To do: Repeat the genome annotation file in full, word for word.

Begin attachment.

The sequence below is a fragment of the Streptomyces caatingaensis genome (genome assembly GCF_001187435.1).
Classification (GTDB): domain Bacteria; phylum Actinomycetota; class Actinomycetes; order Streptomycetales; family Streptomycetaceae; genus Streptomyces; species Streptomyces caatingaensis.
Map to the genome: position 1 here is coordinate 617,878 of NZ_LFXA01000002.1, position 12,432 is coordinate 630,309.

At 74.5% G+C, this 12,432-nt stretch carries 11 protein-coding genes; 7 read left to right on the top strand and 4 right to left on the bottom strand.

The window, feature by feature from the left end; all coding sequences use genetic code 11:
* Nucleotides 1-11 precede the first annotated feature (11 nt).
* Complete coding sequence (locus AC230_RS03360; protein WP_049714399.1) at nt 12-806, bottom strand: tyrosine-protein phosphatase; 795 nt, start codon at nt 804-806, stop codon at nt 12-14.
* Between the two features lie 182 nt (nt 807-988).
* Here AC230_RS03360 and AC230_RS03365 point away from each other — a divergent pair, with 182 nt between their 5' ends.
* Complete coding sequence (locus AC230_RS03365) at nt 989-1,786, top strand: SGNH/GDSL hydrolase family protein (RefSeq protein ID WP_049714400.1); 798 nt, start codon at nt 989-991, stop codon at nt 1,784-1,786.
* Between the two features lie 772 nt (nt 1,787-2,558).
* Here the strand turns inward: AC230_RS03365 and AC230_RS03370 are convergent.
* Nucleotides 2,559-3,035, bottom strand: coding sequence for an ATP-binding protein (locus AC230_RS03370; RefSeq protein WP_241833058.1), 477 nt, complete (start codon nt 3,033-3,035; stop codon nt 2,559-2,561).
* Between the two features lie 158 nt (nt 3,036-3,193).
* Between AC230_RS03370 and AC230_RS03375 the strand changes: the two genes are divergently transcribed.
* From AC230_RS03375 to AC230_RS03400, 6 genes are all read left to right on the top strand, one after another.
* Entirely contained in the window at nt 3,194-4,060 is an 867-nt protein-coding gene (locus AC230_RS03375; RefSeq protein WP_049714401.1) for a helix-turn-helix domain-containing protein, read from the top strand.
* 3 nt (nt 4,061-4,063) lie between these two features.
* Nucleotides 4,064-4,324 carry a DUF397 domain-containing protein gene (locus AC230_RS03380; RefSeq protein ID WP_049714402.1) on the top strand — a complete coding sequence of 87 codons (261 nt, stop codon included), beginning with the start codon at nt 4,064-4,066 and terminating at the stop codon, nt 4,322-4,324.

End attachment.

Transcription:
The sequence below is a fragment of the Streptomyces caatingaensis genome (genome assembly GCF_001187435.1).
Classification (GTDB): domain Bacteria; phylum Actinomycetota; class Actinomycetes; order Streptomycetales; family Streptomycetaceae; genus Streptomyces; species Streptomyces caatingaensis.
Map to the genome: position 1 here is coordinate 617,878 of NZ_LFXA01000002.1, position 12,432 is coordinate 630,309.

At 74.5% G+C, this 12,432-nt stretch carries 11 protein-coding genes; 7 read left to right on the top strand and 4 right to left on the bottom strand.

The window, feature by feature from the left end; all coding sequences use genetic code 11:
* Nucleotides 1-11 precede the first annotated feature (11 nt).
* Complete coding sequence (locus AC230_RS03360; protein WP_049714399.1) at nt 12-806, bottom strand: tyrosine-protein phosphatase; 795 nt, start codon at nt 804-806, stop codon at nt 12-14.
* Between the two features lie 182 nt (nt 807-988).
* Here AC230_RS03360 and AC230_RS03365 point away from each other — a divergent pair, with 182 nt between their 5' ends.
* Complete coding sequence (locus AC230_RS03365) at nt 989-1,786, top strand: SGNH/GDSL hydrolase family protein (RefSeq protein ID WP_049714400.1); 798 nt, start codon at nt 989-991, stop codon at nt 1,784-1,786.
* Between the two features lie 772 nt (nt 1,787-2,558).
* Here the strand turns inward: AC230_RS03365 and AC230_RS03370 are convergent.
* Nucleotides 2,559-3,035, bottom strand: coding sequence for an ATP-binding protein (locus AC230_RS03370; RefSeq protein WP_241833058.1), 477 nt, complete (start codon nt 3,033-3,035; stop codon nt 2,559-2,561).
* Between the two features lie 158 nt (nt 3,036-3,193).
* Between AC230_RS03370 and AC230_RS03375 the strand changes: the two genes are divergently transcribed.
* From AC230_RS03375 to AC230_RS03400, 6 genes are all read left to right on the top strand, one after another.
* Entirely contained in the window at nt 3,194-4,060 is an 867-nt protein-coding gene (locus AC230_RS03375; RefSeq protein WP_049714401.1) for a helix-turn-helix domain-containing protein, read from the top strand.
* 3 nt (nt 4,061-4,063) lie between these two features.
* Nucleotides 4,064-4,324 carry a DUF397 domain-containing protein gene (locus AC230_RS03380; RefSeq protein ID WP_049714402.1) on the top strand — a complete coding sequence of 87 codons (261 nt, stop codon included), beginning with the start codon at nt 4,064-4,066 and terminating at the stop codon, nt 4,322-4,324.